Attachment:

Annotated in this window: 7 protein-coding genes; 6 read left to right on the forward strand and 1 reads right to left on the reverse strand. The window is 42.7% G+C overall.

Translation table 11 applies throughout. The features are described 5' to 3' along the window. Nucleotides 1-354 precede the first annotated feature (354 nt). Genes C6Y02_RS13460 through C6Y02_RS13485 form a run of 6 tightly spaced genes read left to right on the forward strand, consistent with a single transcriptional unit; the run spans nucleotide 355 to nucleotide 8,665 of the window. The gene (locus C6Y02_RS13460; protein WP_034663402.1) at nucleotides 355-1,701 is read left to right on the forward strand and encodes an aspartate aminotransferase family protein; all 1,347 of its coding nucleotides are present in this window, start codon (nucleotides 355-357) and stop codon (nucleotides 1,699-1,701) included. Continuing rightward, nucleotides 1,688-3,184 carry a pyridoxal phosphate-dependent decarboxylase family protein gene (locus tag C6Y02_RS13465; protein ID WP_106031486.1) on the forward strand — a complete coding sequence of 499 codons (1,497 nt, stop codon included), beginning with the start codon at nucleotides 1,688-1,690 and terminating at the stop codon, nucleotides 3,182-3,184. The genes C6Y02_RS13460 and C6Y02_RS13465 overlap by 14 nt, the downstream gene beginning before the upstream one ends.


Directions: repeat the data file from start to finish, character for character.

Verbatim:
Annotated in this window: 7 protein-coding genes; 6 read left to right on the forward strand and 1 reads right to left on the reverse strand. The window is 42.7% G+C overall.

Translation table 11 applies throughout. The features are described 5' to 3' along the window. Nucleotides 1-354 precede the first annotated feature (354 nt). Genes C6Y02_RS13460 through C6Y02_RS13485 form a run of 6 tightly spaced genes read left to right on the forward strand, consistent with a single transcriptional unit; the run spans nucleotide 355 to nucleotide 8,665 of the window. The gene (locus C6Y02_RS13460; protein WP_034663402.1) at nucleotides 355-1,701 is read left to right on the forward strand and encodes an aspartate aminotransferase family protein; all 1,347 of its coding nucleotides are present in this window, start codon (nucleotides 355-357) and stop codon (nucleotides 1,699-1,701) included. Continuing rightward, nucleotides 1,688-3,184 carry a pyridoxal phosphate-dependent decarboxylase family protein gene (locus tag C6Y02_RS13465; protein ID WP_106031486.1) on the forward strand — a complete coding sequence of 499 codons (1,497 nt, stop codon included), beginning with the start codon at nucleotides 1,688-1,690 and terminating at the stop codon, nucleotides 3,182-3,184. The genes C6Y02_RS13460 and C6Y02_RS13465 overlap by 14 nt, the downstream gene beginning before the upstream one ends.